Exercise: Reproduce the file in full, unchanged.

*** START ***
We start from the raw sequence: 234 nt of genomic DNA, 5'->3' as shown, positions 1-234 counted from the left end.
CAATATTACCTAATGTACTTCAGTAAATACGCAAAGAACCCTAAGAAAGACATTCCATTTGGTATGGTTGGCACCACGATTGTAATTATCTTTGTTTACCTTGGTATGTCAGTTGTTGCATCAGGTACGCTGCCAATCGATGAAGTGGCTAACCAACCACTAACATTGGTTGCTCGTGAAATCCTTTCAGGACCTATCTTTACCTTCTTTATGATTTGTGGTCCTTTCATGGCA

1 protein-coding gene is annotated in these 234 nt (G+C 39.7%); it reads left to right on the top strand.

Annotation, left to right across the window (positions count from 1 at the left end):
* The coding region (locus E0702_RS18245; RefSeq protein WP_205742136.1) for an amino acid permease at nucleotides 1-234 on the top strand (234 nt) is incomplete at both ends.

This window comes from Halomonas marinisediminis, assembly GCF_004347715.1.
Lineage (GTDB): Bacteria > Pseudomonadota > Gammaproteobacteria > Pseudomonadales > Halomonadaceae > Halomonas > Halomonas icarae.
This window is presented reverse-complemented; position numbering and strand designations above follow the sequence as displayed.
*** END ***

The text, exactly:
We start from the raw sequence: 234 nt of genomic DNA, 5'->3' as shown, positions 1-234 counted from the left end.
CAATATTACCTAATGTACTTCAGTAAATACGCAAAGAACCCTAAGAAAGACATTCCATTTGGTATGGTTGGCACCACGATTGTAATTATCTTTGTTTACCTTGGTATGTCAGTTGTTGCATCAGGTACGCTGCCAATCGATGAAGTGGCTAACCAACCACTAACATTGGTTGCTCGTGAAATCCTTTCAGGACCTATCTTTACCTTCTTTATGATTTGTGGTCCTTTCATGGCA

1 protein-coding gene is annotated in these 234 nt (G+C 39.7%); it reads left to right on the top strand.

Annotation, left to right across the window (positions count from 1 at the left end):
* The coding region (locus E0702_RS18245; RefSeq protein WP_205742136.1) for an amino acid permease at nucleotides 1-234 on the top strand (234 nt) is incomplete at both ends.

This window comes from Halomonas marinisediminis, assembly GCF_004347715.1.
Lineage (GTDB): Bacteria > Pseudomonadota > Gammaproteobacteria > Pseudomonadales > Halomonadaceae > Halomonas > Halomonas icarae.
This window is presented reverse-complemented; position numbering and strand designations above follow the sequence as displayed.